Water is one of the most valuable commodities in Australia. Australian Vignerons is well aware of the significant impact water prices and availability has on growers across the nation. In 2017 despite relatively good access to water (thanks to good rainfall in catchment areas), growers are still facing rising costs. Increasing electricity prices are having a significant impact on water prices. Now, more than ever, it is important that grape growers are represented in Canberra to ensure the right decisions are made.
To learn more about the politics of water, we spoke with the CEO of Central Irrigation Trust (CIT). CIT is responsible for running thirteen irrigation districts in South Australia stretching from the Victorian border to Murray Bridge. Their irrigation districts provide water to over 1200 farms, 3000 houses and 20 commercial operations. The total area their water supply covers is over 14,000 hectares.
Given the size and scale of their operation, the politics of water is a significant component of their role as an irrigation trust. Gavin McMahon, Central Irrigation Trust CEO explains, ‘Our primary water source is the Murray River and the decisions about the Murray Darling Basin are made in Canberra. It is important that we represent our customers, many of them wine grape growers, to ensure politicians understand the impact their decisions will have for our farmers.’
The future of water presents a significant challenge for growers. Understanding the complexities governing one of the key resources for grape growing will become even more important than ever before. Gavin says, ‘In recent years we have seen 30% of the water allocation from the Murray taken out of the consumption pool and returned to the environment. As water becomes scarcer, growers will need to be wise and use less of it.'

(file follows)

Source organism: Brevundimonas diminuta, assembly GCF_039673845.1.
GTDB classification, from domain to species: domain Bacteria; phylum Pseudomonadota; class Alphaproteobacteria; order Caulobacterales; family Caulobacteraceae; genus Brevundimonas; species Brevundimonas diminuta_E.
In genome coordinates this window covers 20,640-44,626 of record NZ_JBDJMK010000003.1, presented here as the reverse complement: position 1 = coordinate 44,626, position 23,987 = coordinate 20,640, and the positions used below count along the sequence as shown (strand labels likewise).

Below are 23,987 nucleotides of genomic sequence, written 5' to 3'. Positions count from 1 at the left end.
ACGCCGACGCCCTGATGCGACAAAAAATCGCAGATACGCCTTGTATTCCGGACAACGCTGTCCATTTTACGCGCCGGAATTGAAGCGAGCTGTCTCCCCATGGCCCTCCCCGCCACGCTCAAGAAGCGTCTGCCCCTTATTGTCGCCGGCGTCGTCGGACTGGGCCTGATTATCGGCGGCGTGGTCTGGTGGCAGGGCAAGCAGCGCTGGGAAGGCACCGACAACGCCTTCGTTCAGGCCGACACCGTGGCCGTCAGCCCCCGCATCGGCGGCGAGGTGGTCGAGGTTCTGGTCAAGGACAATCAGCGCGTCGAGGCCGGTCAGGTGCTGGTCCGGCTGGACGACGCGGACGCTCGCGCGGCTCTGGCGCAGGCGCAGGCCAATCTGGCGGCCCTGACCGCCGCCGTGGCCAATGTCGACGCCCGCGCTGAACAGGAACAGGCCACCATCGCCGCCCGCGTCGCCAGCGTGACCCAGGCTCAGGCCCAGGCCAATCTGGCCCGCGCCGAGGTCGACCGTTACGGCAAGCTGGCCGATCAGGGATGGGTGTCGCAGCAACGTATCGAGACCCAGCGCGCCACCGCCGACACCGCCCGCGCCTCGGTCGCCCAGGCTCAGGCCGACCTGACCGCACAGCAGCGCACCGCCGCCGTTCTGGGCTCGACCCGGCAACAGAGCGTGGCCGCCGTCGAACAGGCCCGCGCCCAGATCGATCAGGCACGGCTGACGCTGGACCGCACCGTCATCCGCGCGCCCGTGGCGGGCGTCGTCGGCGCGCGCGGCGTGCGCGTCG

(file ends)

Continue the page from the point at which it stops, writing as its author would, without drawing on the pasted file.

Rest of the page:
In 2017 not only have growers been faced with the ongoing challenges of water management but rising electricity costs. CIT is no exception to this and regrettably Gavin says growers are getting caught in the middle. ‘As you can imagine, CIT is a big energy user. Getting water from the river, to the farm and then out to the vines uses a lot of energy. As an organisation we are trying to cut electricity costs through a bulk buying group and other initiatives but inevitably we have to pass costs on to the growers. The worst part is that processors and wineries are also facing increased costs so their prices to producers is lower. Growers really are caught in the middle.’
The pressure this energy crisis is placing on growers has opened another avenue in which Australian Vignerons will be advocating for wine grape growers. Energy is the hot topic at the moment with debate raging in Canberra. Rest assured that Australian Vignerons has added its voice to the call for action.
So how can growers improve their water consumption and reduce costs? The good news is that there are plenty of innovative examples out there. Gavin says, ‘The almond industry is leading the way with innovative water use. They have done a lot of research that could be applied to the wine grape industry.’ Gavin suggests getting in touch with your local irrigation trust or supplier and find out water initiatives happening in your region.
The other important thing for growers is to gain a better understanding of water markets and the policies that govern water in Australia. Australian Vignerons plays a key role in water policy in Canberra. Along with the irrigation trusts, AV provides input to decision making to improve outcomes for grape growers. The key is filtering this information to growers.
Over the next few months Australian Vignerons will be working hard to distribute more water information to grape growers. Be sure to keep an eye as we investigate water policy in Australia and help grape growers gain a better understanding of their base resource.